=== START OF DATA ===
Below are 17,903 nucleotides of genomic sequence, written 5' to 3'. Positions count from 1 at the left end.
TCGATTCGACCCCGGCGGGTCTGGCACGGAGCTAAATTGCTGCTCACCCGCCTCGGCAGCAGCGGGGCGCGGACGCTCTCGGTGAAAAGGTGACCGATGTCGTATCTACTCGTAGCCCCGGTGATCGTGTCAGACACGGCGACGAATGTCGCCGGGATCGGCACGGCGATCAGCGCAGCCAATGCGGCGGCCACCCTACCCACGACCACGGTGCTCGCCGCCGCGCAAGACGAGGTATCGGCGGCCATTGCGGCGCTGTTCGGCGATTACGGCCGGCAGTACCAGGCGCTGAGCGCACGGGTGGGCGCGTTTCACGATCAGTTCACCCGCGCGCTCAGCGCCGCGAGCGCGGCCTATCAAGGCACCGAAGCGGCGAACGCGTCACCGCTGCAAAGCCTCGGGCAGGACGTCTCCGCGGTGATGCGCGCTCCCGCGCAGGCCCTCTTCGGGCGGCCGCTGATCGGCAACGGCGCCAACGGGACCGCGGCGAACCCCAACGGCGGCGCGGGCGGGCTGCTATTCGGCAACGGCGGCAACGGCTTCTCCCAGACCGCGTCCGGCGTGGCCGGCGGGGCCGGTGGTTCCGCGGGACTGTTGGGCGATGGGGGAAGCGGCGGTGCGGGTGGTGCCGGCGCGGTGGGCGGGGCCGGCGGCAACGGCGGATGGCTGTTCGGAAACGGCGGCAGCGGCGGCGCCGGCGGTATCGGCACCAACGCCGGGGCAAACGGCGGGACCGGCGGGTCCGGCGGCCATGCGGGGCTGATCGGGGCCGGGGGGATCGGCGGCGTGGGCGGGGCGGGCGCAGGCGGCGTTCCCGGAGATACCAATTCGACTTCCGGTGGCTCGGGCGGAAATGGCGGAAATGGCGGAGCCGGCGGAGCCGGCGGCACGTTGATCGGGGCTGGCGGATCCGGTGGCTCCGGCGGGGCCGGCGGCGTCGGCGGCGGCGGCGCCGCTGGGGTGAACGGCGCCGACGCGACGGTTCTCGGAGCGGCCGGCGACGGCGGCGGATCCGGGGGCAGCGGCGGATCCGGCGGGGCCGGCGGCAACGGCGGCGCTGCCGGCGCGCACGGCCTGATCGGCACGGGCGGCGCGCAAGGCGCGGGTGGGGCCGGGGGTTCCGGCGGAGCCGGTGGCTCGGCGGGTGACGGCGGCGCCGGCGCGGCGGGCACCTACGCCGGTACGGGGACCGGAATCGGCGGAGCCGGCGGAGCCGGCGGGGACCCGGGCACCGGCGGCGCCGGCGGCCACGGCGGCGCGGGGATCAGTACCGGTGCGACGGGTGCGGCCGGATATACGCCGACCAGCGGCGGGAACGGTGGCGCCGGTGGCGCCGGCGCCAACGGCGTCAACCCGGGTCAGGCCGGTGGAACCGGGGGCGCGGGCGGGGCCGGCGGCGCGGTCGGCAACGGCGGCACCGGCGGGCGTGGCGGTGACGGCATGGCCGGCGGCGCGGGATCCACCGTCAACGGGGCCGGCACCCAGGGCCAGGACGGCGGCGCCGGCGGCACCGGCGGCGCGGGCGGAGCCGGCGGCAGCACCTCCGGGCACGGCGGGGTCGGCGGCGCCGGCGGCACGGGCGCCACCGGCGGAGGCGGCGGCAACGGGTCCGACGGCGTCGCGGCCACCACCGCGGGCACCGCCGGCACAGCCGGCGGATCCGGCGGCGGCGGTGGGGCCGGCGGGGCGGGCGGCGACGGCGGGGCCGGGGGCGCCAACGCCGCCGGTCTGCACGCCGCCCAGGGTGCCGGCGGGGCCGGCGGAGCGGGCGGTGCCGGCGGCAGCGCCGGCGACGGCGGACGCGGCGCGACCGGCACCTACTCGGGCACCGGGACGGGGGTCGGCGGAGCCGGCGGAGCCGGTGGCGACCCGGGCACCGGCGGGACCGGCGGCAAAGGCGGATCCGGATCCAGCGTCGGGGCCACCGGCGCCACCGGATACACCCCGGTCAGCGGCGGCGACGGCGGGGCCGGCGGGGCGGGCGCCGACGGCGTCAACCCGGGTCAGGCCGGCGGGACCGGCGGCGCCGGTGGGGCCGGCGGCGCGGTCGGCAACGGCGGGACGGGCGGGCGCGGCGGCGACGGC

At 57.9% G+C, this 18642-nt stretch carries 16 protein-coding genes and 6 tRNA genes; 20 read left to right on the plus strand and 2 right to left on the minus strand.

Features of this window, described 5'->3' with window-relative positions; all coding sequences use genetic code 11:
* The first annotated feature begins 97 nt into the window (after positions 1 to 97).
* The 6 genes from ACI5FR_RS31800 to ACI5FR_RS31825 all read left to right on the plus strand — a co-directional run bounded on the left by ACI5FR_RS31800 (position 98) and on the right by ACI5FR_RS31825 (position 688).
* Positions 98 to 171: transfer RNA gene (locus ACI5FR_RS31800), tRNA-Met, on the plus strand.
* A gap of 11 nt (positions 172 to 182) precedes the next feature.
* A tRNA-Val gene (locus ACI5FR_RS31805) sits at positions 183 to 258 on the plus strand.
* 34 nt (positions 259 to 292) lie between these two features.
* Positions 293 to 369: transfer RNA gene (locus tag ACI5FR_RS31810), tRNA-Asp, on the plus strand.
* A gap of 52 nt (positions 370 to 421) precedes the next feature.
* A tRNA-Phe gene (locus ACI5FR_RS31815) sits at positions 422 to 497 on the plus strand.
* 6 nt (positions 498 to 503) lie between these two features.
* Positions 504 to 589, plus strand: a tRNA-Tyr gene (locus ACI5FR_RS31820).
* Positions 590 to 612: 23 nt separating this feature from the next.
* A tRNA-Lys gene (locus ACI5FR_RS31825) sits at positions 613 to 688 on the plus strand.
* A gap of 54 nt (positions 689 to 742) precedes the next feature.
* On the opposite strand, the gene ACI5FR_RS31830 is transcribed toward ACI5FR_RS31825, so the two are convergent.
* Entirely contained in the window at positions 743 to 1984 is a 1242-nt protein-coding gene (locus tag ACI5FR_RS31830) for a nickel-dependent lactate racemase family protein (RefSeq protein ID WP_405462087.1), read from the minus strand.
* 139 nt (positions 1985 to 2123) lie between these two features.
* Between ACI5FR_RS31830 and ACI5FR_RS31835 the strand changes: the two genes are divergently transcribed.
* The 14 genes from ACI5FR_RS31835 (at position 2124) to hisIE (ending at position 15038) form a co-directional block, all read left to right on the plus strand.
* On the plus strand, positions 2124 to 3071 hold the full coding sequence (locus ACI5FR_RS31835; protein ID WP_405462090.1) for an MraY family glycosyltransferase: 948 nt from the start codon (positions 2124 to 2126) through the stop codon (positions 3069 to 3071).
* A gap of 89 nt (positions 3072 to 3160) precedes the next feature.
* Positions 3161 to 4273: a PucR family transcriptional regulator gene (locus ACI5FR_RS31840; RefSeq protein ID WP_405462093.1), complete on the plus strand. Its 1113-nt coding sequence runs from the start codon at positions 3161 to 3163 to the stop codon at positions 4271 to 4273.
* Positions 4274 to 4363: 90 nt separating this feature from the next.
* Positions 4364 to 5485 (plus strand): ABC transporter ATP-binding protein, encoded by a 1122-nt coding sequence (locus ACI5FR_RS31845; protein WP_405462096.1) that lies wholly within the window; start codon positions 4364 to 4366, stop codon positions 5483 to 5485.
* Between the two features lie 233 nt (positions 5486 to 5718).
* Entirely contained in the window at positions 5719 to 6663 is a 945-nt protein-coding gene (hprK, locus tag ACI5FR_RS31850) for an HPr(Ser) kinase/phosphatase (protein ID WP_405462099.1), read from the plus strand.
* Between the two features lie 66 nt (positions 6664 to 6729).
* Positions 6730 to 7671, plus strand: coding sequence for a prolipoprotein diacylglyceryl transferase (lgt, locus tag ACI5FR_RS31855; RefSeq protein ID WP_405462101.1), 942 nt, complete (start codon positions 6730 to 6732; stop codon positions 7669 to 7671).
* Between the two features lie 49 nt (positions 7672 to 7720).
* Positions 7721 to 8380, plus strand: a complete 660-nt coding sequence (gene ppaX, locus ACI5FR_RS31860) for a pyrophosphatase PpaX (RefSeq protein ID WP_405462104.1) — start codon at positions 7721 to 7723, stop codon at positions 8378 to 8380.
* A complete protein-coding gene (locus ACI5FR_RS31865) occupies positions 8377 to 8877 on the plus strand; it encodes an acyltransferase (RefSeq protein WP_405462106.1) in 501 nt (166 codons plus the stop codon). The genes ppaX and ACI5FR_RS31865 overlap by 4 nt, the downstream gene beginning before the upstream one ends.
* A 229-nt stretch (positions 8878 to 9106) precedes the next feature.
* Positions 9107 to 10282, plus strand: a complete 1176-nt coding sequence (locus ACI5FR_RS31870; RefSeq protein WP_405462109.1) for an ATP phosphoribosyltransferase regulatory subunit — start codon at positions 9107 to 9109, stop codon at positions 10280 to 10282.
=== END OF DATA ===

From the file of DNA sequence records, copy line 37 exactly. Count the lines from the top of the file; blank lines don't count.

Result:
* Positions 9107 to 10282, plus strand: a complete 1176-nt coding sequence (locus ACI5FR_RS31870; RefSeq protein WP_405462109.1) for an ATP phosphoribosyltransferase regulatory subunit — start codon at positions 9107 to 9109, stop codon at positions 10280 to 10282.